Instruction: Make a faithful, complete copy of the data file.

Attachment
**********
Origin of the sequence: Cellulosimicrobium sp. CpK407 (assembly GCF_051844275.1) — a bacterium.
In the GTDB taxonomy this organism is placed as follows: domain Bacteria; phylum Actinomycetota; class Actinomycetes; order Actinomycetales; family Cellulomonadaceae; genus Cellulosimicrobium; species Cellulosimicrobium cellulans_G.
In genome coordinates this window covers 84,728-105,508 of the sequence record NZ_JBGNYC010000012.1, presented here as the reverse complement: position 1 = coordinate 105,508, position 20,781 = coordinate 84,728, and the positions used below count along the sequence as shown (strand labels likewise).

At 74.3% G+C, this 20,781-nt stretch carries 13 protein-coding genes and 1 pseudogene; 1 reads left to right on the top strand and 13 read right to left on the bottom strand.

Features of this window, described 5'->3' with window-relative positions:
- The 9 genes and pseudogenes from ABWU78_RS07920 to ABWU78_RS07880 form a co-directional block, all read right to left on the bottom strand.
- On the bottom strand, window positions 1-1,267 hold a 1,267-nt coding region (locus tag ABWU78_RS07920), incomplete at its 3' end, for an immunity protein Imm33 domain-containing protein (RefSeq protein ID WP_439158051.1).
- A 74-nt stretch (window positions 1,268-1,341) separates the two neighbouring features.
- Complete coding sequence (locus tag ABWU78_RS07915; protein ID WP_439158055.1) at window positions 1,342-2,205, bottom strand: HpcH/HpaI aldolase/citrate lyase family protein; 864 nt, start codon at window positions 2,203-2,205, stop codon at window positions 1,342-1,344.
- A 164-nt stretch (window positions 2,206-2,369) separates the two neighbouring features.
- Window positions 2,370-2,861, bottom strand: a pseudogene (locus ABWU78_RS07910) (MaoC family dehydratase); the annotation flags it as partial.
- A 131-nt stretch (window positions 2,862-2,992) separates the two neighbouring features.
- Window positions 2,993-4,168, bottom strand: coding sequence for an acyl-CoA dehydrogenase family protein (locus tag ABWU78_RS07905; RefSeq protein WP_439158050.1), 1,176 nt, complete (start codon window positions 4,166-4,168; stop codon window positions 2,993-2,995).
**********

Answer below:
Origin of the sequence: Cellulosimicrobium sp. CpK407 (assembly GCF_051844275.1) — a bacterium.
In the GTDB taxonomy this organism is placed as follows: domain Bacteria; phylum Actinomycetota; class Actinomycetes; order Actinomycetales; family Cellulomonadaceae; genus Cellulosimicrobium; species Cellulosimicrobium cellulans_G.
In genome coordinates this window covers 84,728-105,508 of the sequence record NZ_JBGNYC010000012.1, presented here as the reverse complement: position 1 = coordinate 105,508, position 20,781 = coordinate 84,728, and the positions used below count along the sequence as shown (strand labels likewise).

At 74.3% G+C, this 20,781-nt stretch carries 13 protein-coding genes and 1 pseudogene; 1 reads left to right on the top strand and 13 read right to left on the bottom strand.

Features of this window, described 5'->3' with window-relative positions:
- The 9 genes and pseudogenes from ABWU78_RS07920 to ABWU78_RS07880 form a co-directional block, all read right to left on the bottom strand.
- On the bottom strand, window positions 1-1,267 hold a 1,267-nt coding region (locus tag ABWU78_RS07920), incomplete at its 3' end, for an immunity protein Imm33 domain-containing protein (RefSeq protein ID WP_439158051.1).
- A 74-nt stretch (window positions 1,268-1,341) separates the two neighbouring features.
- Complete coding sequence (locus tag ABWU78_RS07915; protein ID WP_439158055.1) at window positions 1,342-2,205, bottom strand: HpcH/HpaI aldolase/citrate lyase family protein; 864 nt, start codon at window positions 2,203-2,205, stop codon at window positions 1,342-1,344.
- A 164-nt stretch (window positions 2,206-2,369) separates the two neighbouring features.
- Window positions 2,370-2,861, bottom strand: a pseudogene (locus ABWU78_RS07910) (MaoC family dehydratase); the annotation flags it as partial.
- A 131-nt stretch (window positions 2,862-2,992) separates the two neighbouring features.
- Window positions 2,993-4,168, bottom strand: coding sequence for an acyl-CoA dehydrogenase family protein (locus tag ABWU78_RS07905; RefSeq protein WP_439158050.1), 1,176 nt, complete (start codon window positions 4,166-4,168; stop codon window positions 2,993-2,995).